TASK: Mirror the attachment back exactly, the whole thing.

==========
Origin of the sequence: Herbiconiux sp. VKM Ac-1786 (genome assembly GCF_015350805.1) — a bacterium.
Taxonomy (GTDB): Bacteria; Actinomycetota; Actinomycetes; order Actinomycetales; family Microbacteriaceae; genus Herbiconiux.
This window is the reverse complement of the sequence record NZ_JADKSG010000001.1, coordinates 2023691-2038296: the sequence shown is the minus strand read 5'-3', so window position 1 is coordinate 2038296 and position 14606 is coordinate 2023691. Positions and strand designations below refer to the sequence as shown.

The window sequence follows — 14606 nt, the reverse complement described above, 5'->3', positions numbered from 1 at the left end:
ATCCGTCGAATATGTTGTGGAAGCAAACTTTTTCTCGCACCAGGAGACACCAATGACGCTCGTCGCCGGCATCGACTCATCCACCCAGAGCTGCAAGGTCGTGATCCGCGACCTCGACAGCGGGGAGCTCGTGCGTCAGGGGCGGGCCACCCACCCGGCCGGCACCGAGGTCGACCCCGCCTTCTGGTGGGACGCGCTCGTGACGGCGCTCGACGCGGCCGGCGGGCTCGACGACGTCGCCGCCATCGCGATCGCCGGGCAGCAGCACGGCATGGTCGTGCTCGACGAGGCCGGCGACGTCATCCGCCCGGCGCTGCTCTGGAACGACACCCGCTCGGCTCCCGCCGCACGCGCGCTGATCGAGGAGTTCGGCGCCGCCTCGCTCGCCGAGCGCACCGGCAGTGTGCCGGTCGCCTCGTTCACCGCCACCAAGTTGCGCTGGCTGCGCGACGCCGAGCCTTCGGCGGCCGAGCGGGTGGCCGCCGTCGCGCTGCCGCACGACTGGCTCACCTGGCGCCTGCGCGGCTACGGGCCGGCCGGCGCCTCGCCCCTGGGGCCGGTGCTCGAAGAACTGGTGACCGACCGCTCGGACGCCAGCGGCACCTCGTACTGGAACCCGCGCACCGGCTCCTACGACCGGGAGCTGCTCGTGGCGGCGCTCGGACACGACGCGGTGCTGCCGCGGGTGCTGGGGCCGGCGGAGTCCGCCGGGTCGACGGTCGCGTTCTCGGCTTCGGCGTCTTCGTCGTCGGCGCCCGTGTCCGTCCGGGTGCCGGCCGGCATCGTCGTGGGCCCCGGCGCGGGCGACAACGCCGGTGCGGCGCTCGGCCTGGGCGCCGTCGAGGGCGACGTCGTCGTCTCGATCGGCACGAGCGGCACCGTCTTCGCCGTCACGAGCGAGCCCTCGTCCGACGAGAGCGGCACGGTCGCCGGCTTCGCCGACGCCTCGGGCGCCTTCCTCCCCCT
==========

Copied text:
Origin of the sequence: Herbiconiux sp. VKM Ac-1786 (genome assembly GCF_015350805.1) — a bacterium.
Taxonomy (GTDB): Bacteria; Actinomycetota; Actinomycetes; order Actinomycetales; family Microbacteriaceae; genus Herbiconiux.
This window is the reverse complement of the sequence record NZ_JADKSG010000001.1, coordinates 2023691-2038296: the sequence shown is the minus strand read 5'-3', so window position 1 is coordinate 2038296 and position 14606 is coordinate 2023691. Positions and strand designations below refer to the sequence as shown.

The window sequence follows — 14606 nt, the reverse complement described above, 5'->3', positions numbered from 1 at the left end:
ATCCGTCGAATATGTTGTGGAAGCAAACTTTTTCTCGCACCAGGAGACACCAATGACGCTCGTCGCCGGCATCGACTCATCCACCCAGAGCTGCAAGGTCGTGATCCGCGACCTCGACAGCGGGGAGCTCGTGCGTCAGGGGCGGGCCACCCACCCGGCCGGCACCGAGGTCGACCCCGCCTTCTGGTGGGACGCGCTCGTGACGGCGCTCGACGCGGCCGGCGGGCTCGACGACGTCGCCGCCATCGCGATCGCCGGGCAGCAGCACGGCATGGTCGTGCTCGACGAGGCCGGCGACGTCATCCGCCCGGCGCTGCTCTGGAACGACACCCGCTCGGCTCCCGCCGCACGCGCGCTGATCGAGGAGTTCGGCGCCGCCTCGCTCGCCGAGCGCACCGGCAGTGTGCCGGTCGCCTCGTTCACCGCCACCAAGTTGCGCTGGCTGCGCGACGCCGAGCCTTCGGCGGCCGAGCGGGTGGCCGCCGTCGCGCTGCCGCACGACTGGCTCACCTGGCGCCTGCGCGGCTACGGGCCGGCCGGCGCCTCGCCCCTGGGGCCGGTGCTCGAAGAACTGGTGACCGACCGCTCGGACGCCAGCGGCACCTCGTACTGGAACCCGCGCACCGGCTCCTACGACCGGGAGCTGCTCGTGGCGGCGCTCGGACACGACGCGGTGCTGCCGCGGGTGCTGGGGCCGGCGGAGTCCGCCGGGTCGACGGTCGCGTTCTCGGCTTCGGCGTCTTCGTCGTCGGCGCCCGTGTCCGTCCGGGTGCCGGCCGGCATCGTCGTGGGCCCCGGCGCGGGCGACAACGCCGGTGCGGCGCTCGGCCTGGGCGCCGTCGAGGGCGACGTCGTCGTCTCGATCGGCACGAGCGGCACCGTCTTCGCCGTCACGAGCGAGCCCTCGTCCGACGAGAGCGGCACGGTCGCCGGCTTCGCCGACGCCTCGGGCGCCTTCCTCCCCCT